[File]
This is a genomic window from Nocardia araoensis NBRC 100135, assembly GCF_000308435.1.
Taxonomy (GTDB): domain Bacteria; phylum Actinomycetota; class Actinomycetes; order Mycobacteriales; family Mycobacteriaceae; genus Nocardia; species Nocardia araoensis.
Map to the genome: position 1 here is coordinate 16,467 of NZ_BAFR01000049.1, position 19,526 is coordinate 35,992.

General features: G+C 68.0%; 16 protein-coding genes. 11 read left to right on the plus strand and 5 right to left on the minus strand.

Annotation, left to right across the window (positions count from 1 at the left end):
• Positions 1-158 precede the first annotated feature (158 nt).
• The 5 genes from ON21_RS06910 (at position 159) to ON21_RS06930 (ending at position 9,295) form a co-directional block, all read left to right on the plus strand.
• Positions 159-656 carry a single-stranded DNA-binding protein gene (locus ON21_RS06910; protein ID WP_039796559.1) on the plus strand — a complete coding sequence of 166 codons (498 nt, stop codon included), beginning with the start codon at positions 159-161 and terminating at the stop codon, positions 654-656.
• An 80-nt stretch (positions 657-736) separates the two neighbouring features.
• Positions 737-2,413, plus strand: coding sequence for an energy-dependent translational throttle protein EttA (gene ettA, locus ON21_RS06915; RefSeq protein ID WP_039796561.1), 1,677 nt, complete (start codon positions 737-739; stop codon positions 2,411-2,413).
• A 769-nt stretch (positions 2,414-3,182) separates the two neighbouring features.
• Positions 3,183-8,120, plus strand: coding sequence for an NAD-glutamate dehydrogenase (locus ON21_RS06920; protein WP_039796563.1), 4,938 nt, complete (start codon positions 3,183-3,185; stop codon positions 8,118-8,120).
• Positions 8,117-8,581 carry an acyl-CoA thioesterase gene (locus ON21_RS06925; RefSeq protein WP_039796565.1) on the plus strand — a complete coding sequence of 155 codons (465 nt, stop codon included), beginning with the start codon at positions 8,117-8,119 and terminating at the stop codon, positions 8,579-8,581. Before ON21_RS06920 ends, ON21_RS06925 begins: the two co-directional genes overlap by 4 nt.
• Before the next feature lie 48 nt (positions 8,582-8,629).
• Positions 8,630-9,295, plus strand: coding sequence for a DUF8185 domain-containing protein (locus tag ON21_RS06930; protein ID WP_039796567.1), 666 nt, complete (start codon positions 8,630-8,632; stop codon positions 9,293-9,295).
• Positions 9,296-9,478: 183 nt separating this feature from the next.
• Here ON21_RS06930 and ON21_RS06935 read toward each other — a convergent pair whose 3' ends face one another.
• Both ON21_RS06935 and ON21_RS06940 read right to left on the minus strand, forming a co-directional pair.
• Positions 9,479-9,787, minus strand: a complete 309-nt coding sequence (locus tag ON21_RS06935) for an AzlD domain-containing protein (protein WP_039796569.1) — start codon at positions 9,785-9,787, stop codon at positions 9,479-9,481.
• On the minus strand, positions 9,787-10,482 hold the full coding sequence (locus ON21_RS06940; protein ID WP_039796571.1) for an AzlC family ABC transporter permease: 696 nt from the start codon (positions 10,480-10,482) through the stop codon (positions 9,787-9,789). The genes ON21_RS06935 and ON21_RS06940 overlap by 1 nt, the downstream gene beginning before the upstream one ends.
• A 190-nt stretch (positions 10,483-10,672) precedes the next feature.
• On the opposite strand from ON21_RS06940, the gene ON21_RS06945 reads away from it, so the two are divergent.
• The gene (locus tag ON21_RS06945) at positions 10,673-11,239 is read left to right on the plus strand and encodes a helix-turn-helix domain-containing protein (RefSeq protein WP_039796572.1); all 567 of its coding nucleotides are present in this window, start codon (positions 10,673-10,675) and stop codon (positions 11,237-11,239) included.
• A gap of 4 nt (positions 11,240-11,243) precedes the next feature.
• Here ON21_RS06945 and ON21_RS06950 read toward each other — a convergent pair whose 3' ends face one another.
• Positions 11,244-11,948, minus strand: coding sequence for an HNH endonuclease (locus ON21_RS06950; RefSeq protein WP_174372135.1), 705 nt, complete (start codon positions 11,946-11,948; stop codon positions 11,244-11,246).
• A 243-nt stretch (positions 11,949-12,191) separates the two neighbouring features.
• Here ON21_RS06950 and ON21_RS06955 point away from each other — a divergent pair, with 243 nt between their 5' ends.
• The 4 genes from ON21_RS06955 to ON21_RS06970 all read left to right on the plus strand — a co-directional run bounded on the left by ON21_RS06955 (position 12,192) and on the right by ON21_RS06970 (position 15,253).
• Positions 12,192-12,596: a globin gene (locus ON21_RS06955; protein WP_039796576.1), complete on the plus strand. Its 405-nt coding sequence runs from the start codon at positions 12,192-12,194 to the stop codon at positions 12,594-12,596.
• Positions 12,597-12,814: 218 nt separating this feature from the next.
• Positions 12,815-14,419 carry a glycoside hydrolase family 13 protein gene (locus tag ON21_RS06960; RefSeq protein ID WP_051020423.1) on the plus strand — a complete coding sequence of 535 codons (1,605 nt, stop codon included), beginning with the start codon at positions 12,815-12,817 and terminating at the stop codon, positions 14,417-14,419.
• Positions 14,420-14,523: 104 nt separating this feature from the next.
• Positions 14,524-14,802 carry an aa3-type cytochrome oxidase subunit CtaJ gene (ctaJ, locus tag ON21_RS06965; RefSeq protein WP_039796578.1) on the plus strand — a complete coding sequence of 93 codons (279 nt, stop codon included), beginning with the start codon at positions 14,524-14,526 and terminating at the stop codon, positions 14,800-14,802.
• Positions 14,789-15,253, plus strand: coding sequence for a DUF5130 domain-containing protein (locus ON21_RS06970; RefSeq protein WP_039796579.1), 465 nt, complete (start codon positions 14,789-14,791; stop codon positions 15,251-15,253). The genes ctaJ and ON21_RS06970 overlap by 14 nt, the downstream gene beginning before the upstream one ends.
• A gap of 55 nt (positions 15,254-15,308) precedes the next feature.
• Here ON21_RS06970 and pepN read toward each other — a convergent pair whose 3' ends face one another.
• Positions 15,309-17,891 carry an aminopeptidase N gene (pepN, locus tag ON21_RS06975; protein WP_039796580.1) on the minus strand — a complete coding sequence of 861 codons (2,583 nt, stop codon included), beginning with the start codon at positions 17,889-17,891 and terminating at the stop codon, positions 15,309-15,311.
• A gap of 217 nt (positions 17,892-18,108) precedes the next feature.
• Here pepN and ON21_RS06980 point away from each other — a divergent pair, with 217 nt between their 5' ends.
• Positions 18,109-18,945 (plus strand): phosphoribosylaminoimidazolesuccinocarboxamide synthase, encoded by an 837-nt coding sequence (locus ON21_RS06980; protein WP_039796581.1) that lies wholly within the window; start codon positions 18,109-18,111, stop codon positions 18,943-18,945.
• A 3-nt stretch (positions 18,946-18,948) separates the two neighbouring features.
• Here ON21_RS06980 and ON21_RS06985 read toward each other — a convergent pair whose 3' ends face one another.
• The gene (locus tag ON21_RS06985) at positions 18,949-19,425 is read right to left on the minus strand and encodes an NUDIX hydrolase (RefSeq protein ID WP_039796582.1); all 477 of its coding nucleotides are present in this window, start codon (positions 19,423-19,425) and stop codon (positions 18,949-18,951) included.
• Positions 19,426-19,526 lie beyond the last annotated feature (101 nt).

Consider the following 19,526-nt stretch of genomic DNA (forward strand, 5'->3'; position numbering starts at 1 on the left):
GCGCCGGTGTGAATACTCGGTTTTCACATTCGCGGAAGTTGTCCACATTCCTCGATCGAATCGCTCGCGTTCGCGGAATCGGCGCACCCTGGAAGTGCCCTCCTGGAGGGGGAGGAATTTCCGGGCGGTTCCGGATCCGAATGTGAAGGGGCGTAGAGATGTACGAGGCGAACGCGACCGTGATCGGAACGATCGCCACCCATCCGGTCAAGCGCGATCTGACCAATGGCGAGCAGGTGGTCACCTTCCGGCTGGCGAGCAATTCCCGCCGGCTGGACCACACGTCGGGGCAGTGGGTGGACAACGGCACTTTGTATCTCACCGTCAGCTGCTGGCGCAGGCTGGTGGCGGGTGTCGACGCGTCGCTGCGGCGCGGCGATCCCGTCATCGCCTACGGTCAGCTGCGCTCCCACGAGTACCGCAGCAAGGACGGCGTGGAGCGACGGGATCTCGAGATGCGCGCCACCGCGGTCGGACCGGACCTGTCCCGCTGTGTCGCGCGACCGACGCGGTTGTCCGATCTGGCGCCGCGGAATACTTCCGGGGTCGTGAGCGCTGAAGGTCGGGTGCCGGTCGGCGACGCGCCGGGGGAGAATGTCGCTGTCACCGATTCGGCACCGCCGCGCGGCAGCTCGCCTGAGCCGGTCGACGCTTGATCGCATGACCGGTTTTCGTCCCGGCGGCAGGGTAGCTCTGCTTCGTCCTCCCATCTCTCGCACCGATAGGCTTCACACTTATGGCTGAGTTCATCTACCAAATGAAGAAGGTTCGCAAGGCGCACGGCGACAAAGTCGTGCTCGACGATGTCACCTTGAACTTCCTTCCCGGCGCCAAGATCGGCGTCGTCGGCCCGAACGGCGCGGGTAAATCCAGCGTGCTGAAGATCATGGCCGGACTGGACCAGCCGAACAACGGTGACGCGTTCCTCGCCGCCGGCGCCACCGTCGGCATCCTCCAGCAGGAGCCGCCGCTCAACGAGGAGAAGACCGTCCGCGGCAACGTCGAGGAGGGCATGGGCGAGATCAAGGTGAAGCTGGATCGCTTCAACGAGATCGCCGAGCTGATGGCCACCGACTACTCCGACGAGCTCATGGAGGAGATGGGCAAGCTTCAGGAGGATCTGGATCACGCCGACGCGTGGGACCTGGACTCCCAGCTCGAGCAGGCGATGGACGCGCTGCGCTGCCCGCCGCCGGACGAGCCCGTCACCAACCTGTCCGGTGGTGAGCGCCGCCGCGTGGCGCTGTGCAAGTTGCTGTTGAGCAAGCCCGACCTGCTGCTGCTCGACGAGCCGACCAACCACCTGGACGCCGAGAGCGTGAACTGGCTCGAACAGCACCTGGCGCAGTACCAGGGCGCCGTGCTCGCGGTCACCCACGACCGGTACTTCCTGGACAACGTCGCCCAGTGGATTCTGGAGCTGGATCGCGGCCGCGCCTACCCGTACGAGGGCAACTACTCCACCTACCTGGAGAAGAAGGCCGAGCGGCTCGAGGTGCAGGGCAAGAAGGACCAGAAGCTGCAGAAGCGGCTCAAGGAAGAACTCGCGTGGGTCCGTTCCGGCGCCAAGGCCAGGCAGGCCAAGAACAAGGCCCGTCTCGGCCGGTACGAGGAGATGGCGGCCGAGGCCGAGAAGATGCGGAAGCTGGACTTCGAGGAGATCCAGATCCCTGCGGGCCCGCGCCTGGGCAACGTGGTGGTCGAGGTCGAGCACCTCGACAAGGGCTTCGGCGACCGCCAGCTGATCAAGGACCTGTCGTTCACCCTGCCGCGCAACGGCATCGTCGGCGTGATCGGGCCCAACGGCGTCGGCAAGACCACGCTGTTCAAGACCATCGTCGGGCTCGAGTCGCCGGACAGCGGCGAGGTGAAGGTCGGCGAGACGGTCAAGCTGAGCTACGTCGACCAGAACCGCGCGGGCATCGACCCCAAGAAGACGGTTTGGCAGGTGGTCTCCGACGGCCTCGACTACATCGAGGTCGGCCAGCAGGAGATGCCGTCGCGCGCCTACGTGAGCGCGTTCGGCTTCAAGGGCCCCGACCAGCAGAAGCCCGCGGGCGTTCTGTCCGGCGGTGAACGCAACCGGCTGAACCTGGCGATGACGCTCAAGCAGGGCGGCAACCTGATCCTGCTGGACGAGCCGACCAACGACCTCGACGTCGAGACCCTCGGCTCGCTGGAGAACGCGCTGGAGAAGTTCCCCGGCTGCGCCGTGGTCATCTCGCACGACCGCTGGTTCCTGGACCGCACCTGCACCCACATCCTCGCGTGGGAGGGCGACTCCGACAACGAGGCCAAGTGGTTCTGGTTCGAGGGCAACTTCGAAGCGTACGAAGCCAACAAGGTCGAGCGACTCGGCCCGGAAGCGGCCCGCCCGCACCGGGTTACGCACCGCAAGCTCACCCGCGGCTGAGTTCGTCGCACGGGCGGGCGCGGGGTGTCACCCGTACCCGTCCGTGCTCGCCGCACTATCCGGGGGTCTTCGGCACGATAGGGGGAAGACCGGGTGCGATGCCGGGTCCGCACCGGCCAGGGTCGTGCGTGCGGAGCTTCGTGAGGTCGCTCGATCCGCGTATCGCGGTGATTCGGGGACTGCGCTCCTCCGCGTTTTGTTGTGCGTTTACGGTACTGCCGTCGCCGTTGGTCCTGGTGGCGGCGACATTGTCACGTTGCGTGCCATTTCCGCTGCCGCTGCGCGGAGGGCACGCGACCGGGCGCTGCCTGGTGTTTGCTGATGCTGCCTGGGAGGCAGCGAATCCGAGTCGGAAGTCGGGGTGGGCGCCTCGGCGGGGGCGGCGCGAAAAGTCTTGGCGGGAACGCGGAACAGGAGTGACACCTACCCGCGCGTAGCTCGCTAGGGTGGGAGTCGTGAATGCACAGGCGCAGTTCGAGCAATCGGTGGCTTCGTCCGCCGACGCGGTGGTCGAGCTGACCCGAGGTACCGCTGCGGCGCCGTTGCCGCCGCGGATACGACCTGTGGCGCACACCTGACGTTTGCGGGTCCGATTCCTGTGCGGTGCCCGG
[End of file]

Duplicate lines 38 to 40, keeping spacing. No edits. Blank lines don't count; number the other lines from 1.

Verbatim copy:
• Positions 15,309-17,891 carry an aminopeptidase N gene (pepN, locus tag ON21_RS06975; protein WP_039796580.1) on the minus strand — a complete coding sequence of 861 codons (2,583 nt, stop codon included), beginning with the start codon at positions 17,889-17,891 and terminating at the stop codon, positions 15,309-15,311.
• A gap of 217 nt (positions 17,892-18,108) precedes the next feature.
• Here pepN and ON21_RS06980 point away from each other — a divergent pair, with 217 nt between their 5' ends.